Test of Nasa's Low Density Supersonic Decelerator in a stratospheric descent has shown shortcomings in parachute design of the concept foreseen to land humans on Mars.
The flying saucer-like vehicle, a test bed that should eventually enable humans to land on Mars or other bodies with extremely thin atmosphere, was carried by a balloon to a 36,576m altitude above the Hawaiian island of Kauai.
Raising its altitude further using a rocket engine, the vehicle then started its descent, using a parachute-braking concept.
However, as the vehicle emerged above the landing site, it was obvious that its massive descent parachute only partially unfurled.
Still, Nasa officials were satisfied with the results. "What we just saw was a really good test," said Nasa engineer Dan Coatta with the Jet Propulsion Laboratory in Pasadena, California.
Since the twin Viking spacecraft landed on the red planet in 1976, Nasa has relied on the same parachute design to slow landers and rovers after piercing through the thin Martian atmosphere.
The $150 million (£88 million) experimental flight tested a novel vehicle and a giant parachute designed to deliver heavier spacecraft and eventually astronauts.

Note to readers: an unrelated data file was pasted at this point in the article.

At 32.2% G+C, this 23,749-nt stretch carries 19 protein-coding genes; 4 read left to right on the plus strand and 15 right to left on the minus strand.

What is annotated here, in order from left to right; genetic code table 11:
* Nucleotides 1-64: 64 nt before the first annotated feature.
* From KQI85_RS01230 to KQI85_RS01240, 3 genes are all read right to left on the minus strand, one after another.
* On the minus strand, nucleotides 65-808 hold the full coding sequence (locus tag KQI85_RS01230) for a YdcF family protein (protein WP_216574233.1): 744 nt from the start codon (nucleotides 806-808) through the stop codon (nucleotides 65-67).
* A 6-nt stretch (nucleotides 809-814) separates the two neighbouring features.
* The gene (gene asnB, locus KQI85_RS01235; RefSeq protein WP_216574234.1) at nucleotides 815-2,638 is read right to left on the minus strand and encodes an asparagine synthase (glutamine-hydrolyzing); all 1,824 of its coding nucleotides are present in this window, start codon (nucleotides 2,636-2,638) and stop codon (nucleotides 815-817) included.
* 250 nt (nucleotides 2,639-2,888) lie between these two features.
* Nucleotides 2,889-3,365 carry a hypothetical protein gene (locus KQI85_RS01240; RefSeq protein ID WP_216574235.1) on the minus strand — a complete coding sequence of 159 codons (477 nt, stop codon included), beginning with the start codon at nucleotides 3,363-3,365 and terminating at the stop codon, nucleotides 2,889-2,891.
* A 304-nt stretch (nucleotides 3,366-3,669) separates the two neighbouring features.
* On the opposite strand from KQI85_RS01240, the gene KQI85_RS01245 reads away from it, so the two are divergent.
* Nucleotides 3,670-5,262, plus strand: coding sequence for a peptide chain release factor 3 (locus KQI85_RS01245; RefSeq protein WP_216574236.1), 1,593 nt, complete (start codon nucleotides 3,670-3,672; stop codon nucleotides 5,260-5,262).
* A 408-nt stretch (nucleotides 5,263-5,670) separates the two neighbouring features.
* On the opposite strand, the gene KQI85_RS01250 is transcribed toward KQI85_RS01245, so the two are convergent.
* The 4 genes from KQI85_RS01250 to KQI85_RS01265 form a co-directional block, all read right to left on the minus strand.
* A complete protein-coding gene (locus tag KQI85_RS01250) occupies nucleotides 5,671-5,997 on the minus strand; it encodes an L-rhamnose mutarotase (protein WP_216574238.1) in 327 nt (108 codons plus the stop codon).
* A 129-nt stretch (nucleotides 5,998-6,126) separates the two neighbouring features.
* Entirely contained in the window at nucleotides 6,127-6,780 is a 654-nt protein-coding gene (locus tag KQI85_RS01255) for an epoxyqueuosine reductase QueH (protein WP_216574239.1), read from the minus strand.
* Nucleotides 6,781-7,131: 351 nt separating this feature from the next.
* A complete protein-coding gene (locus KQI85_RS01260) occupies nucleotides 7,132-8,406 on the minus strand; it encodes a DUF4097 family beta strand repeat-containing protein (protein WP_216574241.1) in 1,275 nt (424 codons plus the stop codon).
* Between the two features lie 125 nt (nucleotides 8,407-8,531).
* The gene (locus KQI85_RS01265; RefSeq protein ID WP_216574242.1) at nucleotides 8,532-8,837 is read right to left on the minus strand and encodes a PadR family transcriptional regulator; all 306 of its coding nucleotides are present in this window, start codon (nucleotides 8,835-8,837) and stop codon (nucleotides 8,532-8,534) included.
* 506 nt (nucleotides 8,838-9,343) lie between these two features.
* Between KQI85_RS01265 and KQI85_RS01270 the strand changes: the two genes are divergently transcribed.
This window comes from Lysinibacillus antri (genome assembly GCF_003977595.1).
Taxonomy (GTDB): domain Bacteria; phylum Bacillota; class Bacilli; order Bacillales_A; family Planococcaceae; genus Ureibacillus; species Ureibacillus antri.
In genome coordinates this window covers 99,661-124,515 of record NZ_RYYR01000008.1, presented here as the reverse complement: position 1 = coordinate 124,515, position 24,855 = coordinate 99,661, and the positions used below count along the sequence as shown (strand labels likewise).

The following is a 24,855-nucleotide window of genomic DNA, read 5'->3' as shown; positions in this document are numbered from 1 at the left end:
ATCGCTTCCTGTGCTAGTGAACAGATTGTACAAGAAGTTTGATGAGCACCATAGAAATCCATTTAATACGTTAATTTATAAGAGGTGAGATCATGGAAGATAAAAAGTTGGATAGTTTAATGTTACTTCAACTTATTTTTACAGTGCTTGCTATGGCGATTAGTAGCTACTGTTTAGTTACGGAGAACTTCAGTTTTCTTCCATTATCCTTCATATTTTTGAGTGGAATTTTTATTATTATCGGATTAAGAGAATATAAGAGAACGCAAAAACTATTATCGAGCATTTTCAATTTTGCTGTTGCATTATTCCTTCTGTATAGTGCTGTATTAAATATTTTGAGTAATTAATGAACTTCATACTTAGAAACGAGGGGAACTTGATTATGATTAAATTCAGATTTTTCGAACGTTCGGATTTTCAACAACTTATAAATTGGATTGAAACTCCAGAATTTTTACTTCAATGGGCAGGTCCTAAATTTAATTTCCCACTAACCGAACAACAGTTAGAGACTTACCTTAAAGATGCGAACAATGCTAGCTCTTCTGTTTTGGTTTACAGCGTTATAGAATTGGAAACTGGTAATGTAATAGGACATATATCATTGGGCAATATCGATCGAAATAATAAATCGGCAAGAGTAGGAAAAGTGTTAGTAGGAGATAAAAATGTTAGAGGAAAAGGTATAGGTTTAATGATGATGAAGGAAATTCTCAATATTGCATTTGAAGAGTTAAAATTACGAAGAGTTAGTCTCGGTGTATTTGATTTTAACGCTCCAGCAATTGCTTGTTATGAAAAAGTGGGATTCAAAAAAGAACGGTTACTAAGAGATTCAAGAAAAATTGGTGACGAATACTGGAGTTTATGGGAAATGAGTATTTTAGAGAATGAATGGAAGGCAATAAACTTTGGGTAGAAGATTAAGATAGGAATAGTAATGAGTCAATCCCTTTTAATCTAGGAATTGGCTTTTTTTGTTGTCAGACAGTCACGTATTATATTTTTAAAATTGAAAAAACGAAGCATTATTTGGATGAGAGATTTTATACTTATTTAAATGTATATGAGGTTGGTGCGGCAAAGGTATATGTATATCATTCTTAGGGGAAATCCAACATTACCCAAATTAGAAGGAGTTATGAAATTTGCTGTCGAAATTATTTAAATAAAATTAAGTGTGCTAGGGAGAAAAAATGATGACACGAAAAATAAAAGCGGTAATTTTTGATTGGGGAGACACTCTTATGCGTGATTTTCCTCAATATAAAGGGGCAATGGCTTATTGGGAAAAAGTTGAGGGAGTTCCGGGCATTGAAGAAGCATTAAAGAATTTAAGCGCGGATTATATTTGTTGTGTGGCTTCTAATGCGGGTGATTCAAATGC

Viewers around the world with an Internet connection followed portions of the mission in real time thanks to cameras on board the vehicle that beamed back low-resolution footage.
After taking off from the Pacific Missile Range Facility on the Hawaiian island of Kauai, the balloon boosted the disc-shaped vehicle over the Pacific.
Its rocket motor then ignited, carrying the vehicle to 34 miles high at supersonic speeds.
The environment that high up is similar to the thin Martian atmosphere. As the vehicle prepared to drop back the Earth, a tube around it expanded like a Hawaiian puffer fish, creating atmospheric drag to dramatically slow it down from Mach 4, or four times the speed of sound.
Then the parachute unfurled and guided the vehicle to an ocean splashdown about three hours later. At 110 feet in diameter, the parachute is twice as big as the one that carried the 1-ton Curiosity rover through the Martian atmosphere in 2011.
The test was postponed six times because of high winds. Winds need to be calm so that the balloon does not stray into no-fly zones.
Engineers planned to analyse the data and conduct several more flights next year before deciding whether to fly the vehicle and parachute on a future Mars mission.
"We want to test them here where it's cheaper before we send it to Mars to make sure that it's going to work there," project manager Mark Adler of the NASA Jet Propulsion Laboratory said during a pre-launch news conference in Kauai in early June.
The technology envelope needs to be pushed or else humanity will not be able to fly beyond the International Space Station in low-Earth orbit, said Michael Gazarik, head of space technology at NASA headquarters.
Technology development "is the surest path to Mars," he said.